New Power

How Power Works in Our Hyperconnected World--and How to Make It Work for You

by Jeremy Heimans , Henry Timms

Number of pages: 336

Publisher: Doubleday

BBB Library: Communication, Politics and Public Affairs

ISBN: 978-0385541114

About the Authors

Jeremy Heimans : Jeremy Heimans is a lifelong activist and the co-founder and CEO


Henry Timms : Henry Timms is president and CEO of the 92nd Street Y,


Editorial Review

     New Power shines fresh light on the cultural phenomena of our day, from #BlackLivesMatter to the Ice Bucket Challenge to Airbnb, uncovering the new power forces that made them huge. Drawing on examples from business, activism, and pop culture, as well as the study of organizations like Lego, NASA, Reddit, and TED, Heimans and Timms explain how to build new power and channel it successfully. They also explore the dark side of these forces: the way ISIS has co-opted new power to monstrous ends, and the rise of the alt-right's intensity machine.    

Book Reviews

“This book will inform and inspire all those wanting to make change . . . and achieve a goal against all odds.”

“The networked age has revolutionized the way the public engages withinstitutions and organizations.New Poweris an essential and extremelyinsightful guide for anyone who wants to maximize the opportunities forprogress and impact in today’s new tightly connected world.”

“A must-read,New Poweris a gift to our movements. It’s not just about going viral—it’s about connecting millions of people to roll up our sleeves and create the changes we long for.”

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Wisdom to Share

New power operates like a current. It is made by many. It is open, participatory, and peer-driven. It uploads, and it distributes. It’s most forceful when it surges. The goal with new power is not to hoard it but to channel it.

Old power and new power values are very different mindsets that battle in today’s world.

New power models reinforce the human instinct to cooperate (rather than compete) by rewarding those who share their own assets or ideas, spread those of others, or build on existing ideas to make them better.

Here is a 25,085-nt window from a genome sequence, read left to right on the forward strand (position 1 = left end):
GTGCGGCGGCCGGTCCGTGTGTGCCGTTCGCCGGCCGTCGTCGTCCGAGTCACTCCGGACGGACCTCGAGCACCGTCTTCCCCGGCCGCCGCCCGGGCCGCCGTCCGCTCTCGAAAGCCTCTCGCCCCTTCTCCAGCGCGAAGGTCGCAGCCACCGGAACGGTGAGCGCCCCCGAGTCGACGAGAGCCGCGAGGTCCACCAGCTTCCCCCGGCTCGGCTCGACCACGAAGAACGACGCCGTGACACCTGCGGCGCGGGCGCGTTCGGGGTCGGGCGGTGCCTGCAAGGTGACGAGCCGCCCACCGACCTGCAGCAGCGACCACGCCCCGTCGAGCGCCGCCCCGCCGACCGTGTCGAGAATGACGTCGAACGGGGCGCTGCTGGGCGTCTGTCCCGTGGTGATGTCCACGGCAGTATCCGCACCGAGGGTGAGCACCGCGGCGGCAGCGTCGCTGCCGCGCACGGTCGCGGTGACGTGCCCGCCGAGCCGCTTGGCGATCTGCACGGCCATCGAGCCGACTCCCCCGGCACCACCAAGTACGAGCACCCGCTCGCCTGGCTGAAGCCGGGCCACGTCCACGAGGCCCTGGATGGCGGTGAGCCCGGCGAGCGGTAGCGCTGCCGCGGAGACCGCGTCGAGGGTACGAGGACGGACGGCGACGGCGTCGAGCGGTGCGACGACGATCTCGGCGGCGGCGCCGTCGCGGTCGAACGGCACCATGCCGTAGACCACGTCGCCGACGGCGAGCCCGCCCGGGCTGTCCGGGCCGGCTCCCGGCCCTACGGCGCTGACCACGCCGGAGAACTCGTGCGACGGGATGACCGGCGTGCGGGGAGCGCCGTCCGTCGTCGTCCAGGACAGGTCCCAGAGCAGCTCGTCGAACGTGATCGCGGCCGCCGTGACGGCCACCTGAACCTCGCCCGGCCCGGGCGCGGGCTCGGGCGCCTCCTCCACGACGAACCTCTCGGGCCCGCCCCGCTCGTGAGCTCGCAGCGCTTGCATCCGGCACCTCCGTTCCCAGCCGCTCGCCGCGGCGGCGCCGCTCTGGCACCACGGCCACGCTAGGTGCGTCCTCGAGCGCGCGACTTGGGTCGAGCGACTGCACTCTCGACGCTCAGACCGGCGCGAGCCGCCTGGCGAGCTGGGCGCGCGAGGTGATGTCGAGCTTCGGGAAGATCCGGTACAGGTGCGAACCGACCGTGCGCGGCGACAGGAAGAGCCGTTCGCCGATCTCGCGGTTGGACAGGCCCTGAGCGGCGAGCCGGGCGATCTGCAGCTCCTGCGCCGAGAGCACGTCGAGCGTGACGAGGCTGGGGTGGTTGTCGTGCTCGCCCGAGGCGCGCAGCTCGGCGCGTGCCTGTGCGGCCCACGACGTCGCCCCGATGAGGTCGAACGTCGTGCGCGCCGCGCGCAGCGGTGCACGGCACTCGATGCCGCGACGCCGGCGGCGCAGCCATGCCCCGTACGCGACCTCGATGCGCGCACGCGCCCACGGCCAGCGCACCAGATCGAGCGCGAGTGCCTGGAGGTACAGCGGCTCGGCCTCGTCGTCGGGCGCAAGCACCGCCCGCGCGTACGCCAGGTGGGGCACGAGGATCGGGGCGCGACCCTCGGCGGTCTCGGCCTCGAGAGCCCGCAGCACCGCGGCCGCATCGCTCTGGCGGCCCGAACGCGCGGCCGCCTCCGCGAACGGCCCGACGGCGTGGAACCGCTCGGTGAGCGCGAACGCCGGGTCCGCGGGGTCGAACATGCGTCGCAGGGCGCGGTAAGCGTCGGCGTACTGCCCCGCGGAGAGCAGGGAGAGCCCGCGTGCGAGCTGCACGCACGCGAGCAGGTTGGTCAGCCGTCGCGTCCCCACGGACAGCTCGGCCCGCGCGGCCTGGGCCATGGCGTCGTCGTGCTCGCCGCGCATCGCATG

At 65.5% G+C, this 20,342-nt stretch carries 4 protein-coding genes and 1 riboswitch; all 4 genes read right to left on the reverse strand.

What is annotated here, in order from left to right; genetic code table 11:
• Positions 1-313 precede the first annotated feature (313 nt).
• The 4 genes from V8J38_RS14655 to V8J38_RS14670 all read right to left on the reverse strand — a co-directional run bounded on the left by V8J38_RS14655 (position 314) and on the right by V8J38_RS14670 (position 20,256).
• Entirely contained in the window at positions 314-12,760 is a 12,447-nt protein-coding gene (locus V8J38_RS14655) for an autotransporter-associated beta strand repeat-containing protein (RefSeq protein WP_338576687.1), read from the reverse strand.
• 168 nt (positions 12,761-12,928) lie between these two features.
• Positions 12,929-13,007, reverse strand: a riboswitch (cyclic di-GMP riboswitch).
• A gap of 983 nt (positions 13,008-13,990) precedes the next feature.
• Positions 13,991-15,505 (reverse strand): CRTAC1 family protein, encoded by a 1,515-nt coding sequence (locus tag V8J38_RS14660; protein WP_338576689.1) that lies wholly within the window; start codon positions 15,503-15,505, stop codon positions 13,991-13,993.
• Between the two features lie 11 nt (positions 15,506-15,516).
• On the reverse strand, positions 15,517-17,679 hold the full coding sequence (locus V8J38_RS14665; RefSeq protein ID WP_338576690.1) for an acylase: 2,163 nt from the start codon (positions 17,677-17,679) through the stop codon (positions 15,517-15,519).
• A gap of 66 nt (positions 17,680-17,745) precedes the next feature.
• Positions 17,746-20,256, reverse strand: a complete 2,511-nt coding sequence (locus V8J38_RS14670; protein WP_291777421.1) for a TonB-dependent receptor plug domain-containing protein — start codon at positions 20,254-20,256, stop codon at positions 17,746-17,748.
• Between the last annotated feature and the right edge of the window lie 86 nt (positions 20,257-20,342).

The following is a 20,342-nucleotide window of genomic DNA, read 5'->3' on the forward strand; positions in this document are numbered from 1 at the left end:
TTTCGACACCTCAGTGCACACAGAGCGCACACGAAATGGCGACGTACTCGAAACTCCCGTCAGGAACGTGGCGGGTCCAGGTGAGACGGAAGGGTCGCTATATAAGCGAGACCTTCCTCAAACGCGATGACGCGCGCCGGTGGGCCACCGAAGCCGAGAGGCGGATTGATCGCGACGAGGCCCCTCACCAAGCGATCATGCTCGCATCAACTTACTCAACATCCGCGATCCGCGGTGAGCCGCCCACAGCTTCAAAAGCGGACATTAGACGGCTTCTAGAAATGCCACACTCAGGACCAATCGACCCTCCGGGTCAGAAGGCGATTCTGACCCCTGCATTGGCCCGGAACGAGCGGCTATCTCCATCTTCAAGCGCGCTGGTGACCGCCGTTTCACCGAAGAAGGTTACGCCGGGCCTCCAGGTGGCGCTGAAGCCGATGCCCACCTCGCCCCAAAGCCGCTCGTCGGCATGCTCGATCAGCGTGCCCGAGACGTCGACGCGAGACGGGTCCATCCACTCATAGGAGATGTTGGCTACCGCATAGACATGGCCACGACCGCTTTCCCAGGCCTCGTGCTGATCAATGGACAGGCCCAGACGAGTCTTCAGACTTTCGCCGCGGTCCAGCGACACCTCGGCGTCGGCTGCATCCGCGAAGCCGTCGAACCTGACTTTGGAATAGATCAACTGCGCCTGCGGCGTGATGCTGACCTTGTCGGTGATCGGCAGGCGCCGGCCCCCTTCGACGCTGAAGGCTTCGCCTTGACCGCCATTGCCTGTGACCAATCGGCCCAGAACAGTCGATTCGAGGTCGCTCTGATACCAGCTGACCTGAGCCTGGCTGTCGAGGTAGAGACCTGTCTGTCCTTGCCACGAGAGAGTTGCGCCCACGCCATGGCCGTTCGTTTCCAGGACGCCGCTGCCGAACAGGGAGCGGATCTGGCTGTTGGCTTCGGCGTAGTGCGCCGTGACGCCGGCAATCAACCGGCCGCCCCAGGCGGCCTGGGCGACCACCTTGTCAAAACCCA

In a networked world, collaborating with your neighbor or someone on the other side of the world is both much easier and more frequently rewarded.

In an era in which young people share the most intimate details of their lives on social media, it shouldn’t be surprising that in the workplace they are now demanding that their bosses share information previously considered strictly confidential.

We can think of maker culture as the “do-it-ourselves” mindset. Makers are less dependent on institutions. They figure out how to avoid the intermediaries.

ISIS propaganda machine is multi-platform, multi-pronged, and distinctly modern. It has invested in old power strategies such as the creation of centralized media outlets like the Amaq news agency that pump out content and broadcast messages from its leaders. And it has created a decentralized “content strategy” perfectly adapted for the social media age.

If you’re trying to build a movement or grow a crowd, you’ll need to unlock a series of new power behaviors.

Anyone building a crowd should be on the lookout for storms that might galvanize their base, and be prepared to act on them within minutes or hours.

The best way to build a crowd is to embrace the fact that a storm is at your doorstep and let yourself get swept up in it.